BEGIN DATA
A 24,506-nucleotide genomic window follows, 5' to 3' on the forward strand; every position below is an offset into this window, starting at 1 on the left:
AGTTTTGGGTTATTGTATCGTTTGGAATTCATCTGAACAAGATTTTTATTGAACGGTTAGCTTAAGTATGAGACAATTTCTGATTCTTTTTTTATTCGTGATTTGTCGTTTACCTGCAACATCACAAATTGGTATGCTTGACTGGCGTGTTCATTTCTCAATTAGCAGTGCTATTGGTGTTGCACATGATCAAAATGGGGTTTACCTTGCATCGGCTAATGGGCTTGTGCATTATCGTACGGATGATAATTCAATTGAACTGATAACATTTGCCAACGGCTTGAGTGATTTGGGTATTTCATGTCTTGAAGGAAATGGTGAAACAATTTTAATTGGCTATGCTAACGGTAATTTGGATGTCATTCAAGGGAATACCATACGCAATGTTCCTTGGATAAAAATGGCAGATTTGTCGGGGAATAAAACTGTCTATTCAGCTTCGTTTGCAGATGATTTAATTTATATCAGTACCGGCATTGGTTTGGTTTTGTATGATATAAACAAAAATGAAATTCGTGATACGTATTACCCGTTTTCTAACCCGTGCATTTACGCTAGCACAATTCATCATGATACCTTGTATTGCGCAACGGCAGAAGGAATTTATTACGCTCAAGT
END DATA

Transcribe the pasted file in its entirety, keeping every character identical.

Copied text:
A 24,506-nucleotide genomic window follows, 5' to 3' on the forward strand; every position below is an offset into this window, starting at 1 on the left:
AGTTTTGGGTTATTGTATCGTTTGGAATTCATCTGAACAAGATTTTTATTGAACGGTTAGCTTAAGTATGAGACAATTTCTGATTCTTTTTTTATTCGTGATTTGTCGTTTACCTGCAACATCACAAATTGGTATGCTTGACTGGCGTGTTCATTTCTCAATTAGCAGTGCTATTGGTGTTGCACATGATCAAAATGGGGTTTACCTTGCATCGGCTAATGGGCTTGTGCATTATCGTACGGATGATAATTCAATTGAACTGATAACATTTGCCAACGGCTTGAGTGATTTGGGTATTTCATGTCTTGAAGGAAATGGTGAAACAATTTTAATTGGCTATGCTAACGGTAATTTGGATGTCATTCAAGGGAATACCATACGCAATGTTCCTTGGATAAAAATGGCAGATTTGTCGGGGAATAAAACTGTCTATTCAGCTTCGTTTGCAGATGATTTAATTTATATCAGTACCGGCATTGGTTTGGTTTTGTATGATATAAACAAAAATGAAATTCGTGATACGTATTACCCGTTTTCTAACCCGTGCATTTACGCTAGCACAATTCATCATGATACCTTGTATTGCGCAACGGCAGAAGGAATTTATTACGCTCAAGT